This anthology brings together the late Barry A. Crouch's most important articles on the African American experience in Texas during Reconstruction. Grouped topically, the essays explore what freedom meant to the newly emancipated, how white Texans reacted to the freed slaves, and how Freedmen's Bureau agents and African American politicians worked to improve the lot of ordinary African American Texans. The volume also contains Crouch's seminal review of Reconstruction historiography, "Unmanacling Texas Reconstruction: A Twenty-Year Perspective." The introductory pieces by Arnoldo De Leon and Larry Madaras recapitulate Barry Crouch's scholarly career and pay tribute to his stature in the field of Reconstruction history.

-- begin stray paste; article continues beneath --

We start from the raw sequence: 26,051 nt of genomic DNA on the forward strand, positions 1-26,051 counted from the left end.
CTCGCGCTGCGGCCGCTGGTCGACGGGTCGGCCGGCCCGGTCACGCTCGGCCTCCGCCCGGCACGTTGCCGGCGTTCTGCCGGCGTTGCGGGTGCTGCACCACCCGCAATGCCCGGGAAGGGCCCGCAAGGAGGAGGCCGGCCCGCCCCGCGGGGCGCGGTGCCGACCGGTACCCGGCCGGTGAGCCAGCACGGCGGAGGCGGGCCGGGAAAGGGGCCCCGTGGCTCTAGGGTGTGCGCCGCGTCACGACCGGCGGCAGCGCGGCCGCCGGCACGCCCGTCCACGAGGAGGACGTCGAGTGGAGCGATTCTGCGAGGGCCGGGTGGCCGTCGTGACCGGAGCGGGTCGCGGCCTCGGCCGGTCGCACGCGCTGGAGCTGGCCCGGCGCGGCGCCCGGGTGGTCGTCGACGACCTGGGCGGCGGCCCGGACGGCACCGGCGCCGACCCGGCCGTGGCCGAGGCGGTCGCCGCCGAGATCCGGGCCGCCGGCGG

About the Author:
Barry A. Crouch (1941-2002) was a professor of history at Gallaudet College in Washington, D.C., for twenty-one years. During his distinguished scholarly career, he published three dozen journal articles, almost as many book reviews, and three books.
Larry Madaras is Professor Emeritus of History at Howard Community College in Columbia, Maryland. He lives in Lake Worth, Florida.